1. part of a film crew, whose main functions are that of loading the raw film stock into camera magazines, operating the clapperboard (slate) at the beginning of each take, marking the actors as necessary, and maintaining all records and paperwork for the camera department. The name “clapper loader” tends to be used in the United Kingdom and Commonwealth, while “second assistant camera” tends to be favored in the United States, but the job is essentially the same whichever title is used. The specific responsibilities and division of labor within the department will almost always vary depending on the circumstances of the shoot.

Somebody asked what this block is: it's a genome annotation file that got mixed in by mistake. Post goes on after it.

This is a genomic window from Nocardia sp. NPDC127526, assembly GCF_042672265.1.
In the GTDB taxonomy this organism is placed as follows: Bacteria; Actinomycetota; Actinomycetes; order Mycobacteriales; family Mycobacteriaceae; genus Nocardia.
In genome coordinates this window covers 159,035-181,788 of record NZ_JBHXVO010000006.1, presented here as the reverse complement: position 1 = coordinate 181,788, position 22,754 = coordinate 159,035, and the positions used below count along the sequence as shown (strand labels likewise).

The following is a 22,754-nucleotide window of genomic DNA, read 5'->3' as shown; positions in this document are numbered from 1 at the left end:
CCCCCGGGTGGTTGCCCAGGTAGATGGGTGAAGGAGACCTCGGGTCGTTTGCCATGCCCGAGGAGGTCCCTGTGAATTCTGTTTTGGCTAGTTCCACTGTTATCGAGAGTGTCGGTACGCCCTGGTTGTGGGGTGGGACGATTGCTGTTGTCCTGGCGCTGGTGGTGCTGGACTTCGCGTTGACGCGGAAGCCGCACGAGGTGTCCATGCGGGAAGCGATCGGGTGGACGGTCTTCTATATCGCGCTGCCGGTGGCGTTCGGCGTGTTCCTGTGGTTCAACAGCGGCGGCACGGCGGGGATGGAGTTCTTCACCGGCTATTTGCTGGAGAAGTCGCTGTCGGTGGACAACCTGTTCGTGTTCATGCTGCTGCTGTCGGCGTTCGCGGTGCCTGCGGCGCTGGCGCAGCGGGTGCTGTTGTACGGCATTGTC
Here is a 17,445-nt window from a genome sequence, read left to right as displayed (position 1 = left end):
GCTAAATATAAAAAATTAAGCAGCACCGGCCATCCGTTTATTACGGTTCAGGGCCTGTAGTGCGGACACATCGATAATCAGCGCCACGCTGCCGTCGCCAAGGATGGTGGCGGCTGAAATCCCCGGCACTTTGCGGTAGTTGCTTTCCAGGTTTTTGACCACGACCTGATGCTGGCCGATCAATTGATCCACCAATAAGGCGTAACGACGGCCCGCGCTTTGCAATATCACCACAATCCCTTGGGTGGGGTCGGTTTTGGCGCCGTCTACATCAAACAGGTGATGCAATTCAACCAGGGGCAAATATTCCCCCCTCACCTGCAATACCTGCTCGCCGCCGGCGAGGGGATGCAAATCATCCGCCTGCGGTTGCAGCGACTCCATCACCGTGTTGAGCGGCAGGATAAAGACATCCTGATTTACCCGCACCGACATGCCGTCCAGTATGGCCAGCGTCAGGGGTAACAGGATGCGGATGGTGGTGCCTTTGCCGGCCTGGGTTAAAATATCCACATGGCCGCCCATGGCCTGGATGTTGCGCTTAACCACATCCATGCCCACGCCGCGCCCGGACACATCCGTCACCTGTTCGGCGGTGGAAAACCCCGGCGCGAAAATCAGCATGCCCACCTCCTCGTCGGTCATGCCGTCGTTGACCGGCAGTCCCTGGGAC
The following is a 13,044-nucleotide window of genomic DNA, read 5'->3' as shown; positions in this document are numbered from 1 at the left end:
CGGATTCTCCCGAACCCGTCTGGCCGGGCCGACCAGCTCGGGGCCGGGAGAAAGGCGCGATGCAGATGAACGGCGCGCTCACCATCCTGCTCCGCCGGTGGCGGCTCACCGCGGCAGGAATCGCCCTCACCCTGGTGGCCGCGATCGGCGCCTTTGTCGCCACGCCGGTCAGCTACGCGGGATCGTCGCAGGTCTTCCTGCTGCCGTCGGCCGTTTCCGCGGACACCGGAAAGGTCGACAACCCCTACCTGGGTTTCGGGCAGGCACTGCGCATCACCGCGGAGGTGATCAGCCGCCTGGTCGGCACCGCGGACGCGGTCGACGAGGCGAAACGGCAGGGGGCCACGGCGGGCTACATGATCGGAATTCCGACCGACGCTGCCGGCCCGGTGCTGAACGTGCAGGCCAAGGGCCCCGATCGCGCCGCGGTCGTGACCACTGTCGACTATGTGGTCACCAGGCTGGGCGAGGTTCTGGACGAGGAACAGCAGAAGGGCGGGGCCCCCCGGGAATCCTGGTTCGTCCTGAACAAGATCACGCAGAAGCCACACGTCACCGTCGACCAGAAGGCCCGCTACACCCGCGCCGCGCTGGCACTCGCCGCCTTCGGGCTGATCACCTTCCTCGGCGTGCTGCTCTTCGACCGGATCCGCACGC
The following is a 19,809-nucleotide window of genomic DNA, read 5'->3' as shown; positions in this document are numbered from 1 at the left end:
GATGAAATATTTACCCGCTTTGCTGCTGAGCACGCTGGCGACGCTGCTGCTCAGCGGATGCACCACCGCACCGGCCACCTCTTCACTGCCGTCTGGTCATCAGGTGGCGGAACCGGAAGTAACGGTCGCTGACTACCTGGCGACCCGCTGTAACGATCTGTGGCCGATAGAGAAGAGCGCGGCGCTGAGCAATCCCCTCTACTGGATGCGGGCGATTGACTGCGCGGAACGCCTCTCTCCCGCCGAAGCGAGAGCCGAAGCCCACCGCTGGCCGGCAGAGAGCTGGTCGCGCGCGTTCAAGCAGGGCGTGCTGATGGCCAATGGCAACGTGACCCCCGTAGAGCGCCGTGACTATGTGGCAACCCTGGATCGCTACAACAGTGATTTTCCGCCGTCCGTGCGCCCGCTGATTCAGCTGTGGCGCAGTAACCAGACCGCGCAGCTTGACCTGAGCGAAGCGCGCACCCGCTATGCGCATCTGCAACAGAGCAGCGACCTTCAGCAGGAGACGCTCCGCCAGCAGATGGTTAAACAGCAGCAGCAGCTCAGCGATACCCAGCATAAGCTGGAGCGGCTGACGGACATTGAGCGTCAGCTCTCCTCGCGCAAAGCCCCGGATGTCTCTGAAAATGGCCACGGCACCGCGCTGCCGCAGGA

The clapper loader typically has a very high responsibility level on any given set, because they are more or less the only person on set who directly and physically oversees the state of the undeveloped negative. The loader is the only person who actually handles the negative between the manufacturer and the laboratory, and thus can easily render an entire day’s work useless if the film is handled improperly. Additionally, the loader usually is in charge of keeping all records with regard to the film stock from when it is received until when it is sent out to the lab; if this information is miscommunicated or missing, this too can destroy an expensive shoot. Furthermore, the loader usually has much more to do in addition to these tasks.